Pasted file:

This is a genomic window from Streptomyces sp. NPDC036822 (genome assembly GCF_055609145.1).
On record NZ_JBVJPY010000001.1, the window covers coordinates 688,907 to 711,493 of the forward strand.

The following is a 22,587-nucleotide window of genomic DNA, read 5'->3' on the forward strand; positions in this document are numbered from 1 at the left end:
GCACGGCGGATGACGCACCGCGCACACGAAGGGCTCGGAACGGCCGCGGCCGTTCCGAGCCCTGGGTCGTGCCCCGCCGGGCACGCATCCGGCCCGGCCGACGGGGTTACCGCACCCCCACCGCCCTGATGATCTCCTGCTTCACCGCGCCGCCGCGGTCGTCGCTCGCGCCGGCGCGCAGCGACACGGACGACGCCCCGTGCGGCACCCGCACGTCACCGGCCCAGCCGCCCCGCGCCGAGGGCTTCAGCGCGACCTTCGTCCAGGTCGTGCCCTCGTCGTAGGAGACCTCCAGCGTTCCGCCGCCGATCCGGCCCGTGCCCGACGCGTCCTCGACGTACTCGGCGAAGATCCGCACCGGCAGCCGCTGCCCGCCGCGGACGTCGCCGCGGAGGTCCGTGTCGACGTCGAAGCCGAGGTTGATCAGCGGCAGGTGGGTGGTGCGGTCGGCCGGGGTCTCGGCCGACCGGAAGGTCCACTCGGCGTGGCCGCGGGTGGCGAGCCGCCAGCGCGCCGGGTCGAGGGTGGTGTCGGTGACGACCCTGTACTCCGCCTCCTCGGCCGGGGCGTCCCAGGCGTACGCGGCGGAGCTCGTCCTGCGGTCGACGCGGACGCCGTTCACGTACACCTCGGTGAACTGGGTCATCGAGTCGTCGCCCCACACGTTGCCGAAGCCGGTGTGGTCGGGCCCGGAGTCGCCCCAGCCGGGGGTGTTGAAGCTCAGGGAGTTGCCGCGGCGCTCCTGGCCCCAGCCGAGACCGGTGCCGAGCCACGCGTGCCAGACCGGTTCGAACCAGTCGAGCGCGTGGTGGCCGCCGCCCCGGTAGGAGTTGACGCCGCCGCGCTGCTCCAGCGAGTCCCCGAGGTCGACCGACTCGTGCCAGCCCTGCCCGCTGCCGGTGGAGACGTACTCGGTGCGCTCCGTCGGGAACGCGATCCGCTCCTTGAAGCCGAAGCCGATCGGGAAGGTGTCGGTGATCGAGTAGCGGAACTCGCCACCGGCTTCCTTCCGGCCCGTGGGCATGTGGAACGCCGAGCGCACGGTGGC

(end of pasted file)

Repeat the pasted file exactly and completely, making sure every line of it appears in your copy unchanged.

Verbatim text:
This is a genomic window from Streptomyces sp. NPDC036822 (genome assembly GCF_055609145.1).
On record NZ_JBVJPY010000001.1, the window covers coordinates 688,907 to 711,493 of the forward strand.

The following is a 22,587-nucleotide window of genomic DNA, read 5'->3' on the forward strand; positions in this document are numbered from 1 at the left end:
GCACGGCGGATGACGCACCGCGCACACGAAGGGCTCGGAACGGCCGCGGCCGTTCCGAGCCCTGGGTCGTGCCCCGCCGGGCACGCATCCGGCCCGGCCGACGGGGTTACCGCACCCCCACCGCCCTGATGATCTCCTGCTTCACCGCGCCGCCGCGGTCGTCGCTCGCGCCGGCGCGCAGCGACACGGACGACGCCCCGTGCGGCACCCGCACGTCACCGGCCCAGCCGCCCCGCGCCGAGGGCTTCAGCGCGACCTTCGTCCAGGTCGTGCCCTCGTCGTAGGAGACCTCCAGCGTTCCGCCGCCGATCCGGCCCGTGCCCGACGCGTCCTCGACGTACTCGGCGAAGATCCGCACCGGCAGCCGCTGCCCGCCGCGGACGTCGCCGCGGAGGTCCGTGTCGACGTCGAAGCCGAGGTTGATCAGCGGCAGGTGGGTGGTGCGGTCGGCCGGGGTCTCGGCCGACCGGAAGGTCCACTCGGCGTGGCCGCGGGTGGCGAGCCGCCAGCGCGCCGGGTCGAGGGTGGTGTCGGTGACGACCCTGTACTCCGCCTCCTCGGCCGGGGCGTCCCAGGCGTACGCGGCGGAGCTCGTCCTGCGGTCGACGCGGACGCCGTTCACGTACACCTCGGTGAACTGGGTCATCGAGTCGTCGCCCCACACGTTGCCGAAGCCGGTGTGGTCGGGCCCGGAGTCGCCCCAGCCGGGGGTGTTGAAGCTCAGGGAGTTGCCGCGGCGCTCCTGGCCCCAGCCGAGACCGGTGCCGAGCCACGCGTGCCAGACCGGTTCGAACCAGTCGAGCGCGTGGTGGCCGCCGCCCCGGTAGGAGTTGACGCCGCCGCGCTGCTCCAGCGAGTCCCCGAGGTCGACCGACTCGTGCCAGCCCTGCCCGCTGCCGGTGGAGACGTACTCGGTGCGCTCCGTCGGGAACGCGATCCGCTCCTTGAAGCCGAAGCCGATCGGGAAGGTGTCGGTGATCGAGTAGCGGAACTCGCCACCGGCTTCCTTCCGGCCCGTGGGCATGTGGAACGCCGAGCGCACGGTGGC